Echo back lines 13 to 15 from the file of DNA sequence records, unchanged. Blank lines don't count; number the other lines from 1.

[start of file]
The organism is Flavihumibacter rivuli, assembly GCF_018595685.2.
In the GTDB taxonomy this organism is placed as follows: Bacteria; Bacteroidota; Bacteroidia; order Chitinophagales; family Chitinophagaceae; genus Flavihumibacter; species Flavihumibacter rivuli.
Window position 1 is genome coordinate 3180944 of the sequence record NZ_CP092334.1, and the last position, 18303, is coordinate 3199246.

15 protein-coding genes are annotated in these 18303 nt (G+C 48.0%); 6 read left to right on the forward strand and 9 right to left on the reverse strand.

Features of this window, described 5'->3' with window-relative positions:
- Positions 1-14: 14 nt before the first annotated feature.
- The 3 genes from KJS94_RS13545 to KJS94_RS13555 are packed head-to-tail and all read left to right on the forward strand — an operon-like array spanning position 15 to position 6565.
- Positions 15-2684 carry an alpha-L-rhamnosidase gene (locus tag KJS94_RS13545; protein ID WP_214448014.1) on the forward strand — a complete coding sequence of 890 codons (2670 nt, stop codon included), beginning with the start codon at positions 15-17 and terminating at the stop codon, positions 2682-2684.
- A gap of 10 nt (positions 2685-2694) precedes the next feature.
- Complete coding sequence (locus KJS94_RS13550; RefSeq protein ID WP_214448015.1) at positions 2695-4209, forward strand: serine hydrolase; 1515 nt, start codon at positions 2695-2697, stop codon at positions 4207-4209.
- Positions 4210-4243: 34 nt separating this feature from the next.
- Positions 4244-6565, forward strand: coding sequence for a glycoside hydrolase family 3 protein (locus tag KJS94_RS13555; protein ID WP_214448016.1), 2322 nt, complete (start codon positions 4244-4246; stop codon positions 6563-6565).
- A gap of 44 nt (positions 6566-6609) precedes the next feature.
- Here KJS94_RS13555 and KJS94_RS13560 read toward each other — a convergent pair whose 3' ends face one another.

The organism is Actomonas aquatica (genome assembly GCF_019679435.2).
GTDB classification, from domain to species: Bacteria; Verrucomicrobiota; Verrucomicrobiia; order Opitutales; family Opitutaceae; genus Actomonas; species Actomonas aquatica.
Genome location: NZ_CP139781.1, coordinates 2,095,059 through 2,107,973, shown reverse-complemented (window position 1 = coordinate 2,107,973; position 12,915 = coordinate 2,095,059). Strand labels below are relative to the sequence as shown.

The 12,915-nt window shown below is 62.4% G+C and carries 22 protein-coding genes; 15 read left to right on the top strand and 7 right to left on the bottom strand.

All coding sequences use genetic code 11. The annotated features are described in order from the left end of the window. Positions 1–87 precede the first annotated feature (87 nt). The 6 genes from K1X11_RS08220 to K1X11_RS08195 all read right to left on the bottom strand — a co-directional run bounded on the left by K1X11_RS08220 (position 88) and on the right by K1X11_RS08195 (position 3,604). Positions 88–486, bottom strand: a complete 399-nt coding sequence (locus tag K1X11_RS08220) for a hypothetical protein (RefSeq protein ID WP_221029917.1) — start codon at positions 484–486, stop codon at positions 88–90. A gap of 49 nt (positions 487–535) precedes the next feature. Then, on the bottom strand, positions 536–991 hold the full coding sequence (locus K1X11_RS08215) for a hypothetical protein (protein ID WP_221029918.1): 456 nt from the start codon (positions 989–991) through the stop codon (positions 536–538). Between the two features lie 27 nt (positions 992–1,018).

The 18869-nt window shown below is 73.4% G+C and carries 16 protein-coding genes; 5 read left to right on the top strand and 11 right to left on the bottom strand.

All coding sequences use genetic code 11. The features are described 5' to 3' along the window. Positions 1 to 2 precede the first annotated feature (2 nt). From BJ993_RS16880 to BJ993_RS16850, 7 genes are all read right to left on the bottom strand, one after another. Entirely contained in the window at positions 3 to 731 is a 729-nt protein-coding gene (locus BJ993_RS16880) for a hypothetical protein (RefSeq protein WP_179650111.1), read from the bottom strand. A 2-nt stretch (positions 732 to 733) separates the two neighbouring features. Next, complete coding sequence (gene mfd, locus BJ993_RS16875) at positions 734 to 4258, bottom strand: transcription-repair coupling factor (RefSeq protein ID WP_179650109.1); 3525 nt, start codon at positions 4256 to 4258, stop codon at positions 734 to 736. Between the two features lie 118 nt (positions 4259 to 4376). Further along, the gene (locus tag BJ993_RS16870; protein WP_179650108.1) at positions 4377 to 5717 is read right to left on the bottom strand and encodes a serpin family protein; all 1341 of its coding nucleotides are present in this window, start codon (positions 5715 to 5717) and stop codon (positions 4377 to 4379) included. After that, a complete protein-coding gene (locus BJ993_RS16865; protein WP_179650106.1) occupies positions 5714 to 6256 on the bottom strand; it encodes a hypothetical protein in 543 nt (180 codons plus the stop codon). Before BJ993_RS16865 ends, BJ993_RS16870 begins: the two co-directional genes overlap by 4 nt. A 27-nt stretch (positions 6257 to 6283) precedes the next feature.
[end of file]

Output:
- A gap of 44 nt (positions 6566-6609) precedes the next feature.
- Here KJS94_RS13555 and KJS94_RS13560 read toward each other — a convergent pair whose 3' ends face one another.

The organism is Actomonas aquatica (genome assembly GCF_019679435.2).